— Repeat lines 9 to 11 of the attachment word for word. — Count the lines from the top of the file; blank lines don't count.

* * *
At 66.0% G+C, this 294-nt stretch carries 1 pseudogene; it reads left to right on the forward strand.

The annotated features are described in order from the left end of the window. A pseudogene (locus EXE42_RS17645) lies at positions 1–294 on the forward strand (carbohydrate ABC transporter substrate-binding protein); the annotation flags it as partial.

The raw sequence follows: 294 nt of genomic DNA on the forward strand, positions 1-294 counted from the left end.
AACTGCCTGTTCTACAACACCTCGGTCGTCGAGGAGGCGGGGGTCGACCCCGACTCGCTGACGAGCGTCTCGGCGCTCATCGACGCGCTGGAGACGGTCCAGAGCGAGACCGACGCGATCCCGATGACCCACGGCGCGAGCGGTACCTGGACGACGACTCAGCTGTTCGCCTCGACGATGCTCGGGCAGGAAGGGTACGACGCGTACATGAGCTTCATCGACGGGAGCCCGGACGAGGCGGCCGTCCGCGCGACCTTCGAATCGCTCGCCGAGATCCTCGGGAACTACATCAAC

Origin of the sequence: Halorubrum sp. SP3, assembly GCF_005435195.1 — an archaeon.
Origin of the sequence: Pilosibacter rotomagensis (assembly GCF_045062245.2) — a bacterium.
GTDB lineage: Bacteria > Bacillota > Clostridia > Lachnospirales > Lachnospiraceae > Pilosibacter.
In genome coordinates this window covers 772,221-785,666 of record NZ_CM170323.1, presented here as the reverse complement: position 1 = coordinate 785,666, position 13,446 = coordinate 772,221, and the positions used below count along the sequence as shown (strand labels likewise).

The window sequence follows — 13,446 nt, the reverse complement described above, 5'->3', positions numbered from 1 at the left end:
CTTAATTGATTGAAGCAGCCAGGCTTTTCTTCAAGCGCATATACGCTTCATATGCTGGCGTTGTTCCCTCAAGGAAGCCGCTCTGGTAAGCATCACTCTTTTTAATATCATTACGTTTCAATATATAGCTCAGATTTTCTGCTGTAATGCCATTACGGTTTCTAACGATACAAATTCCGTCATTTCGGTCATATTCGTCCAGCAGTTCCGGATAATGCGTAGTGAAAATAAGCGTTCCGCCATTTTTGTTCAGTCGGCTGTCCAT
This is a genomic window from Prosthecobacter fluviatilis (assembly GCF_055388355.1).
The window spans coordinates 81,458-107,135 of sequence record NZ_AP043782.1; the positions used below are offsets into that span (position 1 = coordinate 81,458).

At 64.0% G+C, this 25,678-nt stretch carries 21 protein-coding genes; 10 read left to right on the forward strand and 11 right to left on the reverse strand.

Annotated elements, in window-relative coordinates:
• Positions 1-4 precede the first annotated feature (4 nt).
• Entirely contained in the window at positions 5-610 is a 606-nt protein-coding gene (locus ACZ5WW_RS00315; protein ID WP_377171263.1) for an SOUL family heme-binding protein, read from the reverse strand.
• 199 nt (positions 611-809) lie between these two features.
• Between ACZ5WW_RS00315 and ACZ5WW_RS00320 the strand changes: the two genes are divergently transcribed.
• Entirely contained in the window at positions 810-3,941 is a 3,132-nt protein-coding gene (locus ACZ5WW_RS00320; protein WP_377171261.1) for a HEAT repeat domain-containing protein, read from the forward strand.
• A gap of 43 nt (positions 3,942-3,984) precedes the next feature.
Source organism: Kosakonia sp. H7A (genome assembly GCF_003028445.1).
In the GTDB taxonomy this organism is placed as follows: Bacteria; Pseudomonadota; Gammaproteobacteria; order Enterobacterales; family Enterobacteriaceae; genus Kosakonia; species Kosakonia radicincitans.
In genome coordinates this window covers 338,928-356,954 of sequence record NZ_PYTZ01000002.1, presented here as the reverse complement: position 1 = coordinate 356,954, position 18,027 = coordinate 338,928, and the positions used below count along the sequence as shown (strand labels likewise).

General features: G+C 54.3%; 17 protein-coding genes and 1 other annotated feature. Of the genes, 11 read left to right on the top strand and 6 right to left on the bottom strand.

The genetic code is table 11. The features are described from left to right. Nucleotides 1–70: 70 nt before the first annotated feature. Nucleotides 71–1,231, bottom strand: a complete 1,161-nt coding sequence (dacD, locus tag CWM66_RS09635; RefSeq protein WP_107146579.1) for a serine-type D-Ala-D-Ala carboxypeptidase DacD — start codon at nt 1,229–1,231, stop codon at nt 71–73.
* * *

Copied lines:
The window sequence follows — 13,446 nt, the reverse complement described above, 5'->3', positions numbered from 1 at the left end:
CTTAATTGATTGAAGCAGCCAGGCTTTTCTTCAAGCGCATATACGCTTCATATGCTGGCGTTGTTCCCTCAAGGAAGCCGCTCTGGTAAGCATCACTCTTTTTAATATCATTACGTTTCAATATATAGCTCAGATTTTCTGCTGTAATGCCATTACGGTTTCTAACGATACAAATTCCGTCATTTCGGTCATATTCGTCCAGCAGTTCCGGATAATGCGTAGTGAAAATAAGCGTTCCGCCATTTTTGTTCAGTCGGCTGTCCAT
This is a genomic window from Prosthecobacter fluviatilis (assembly GCF_055388355.1).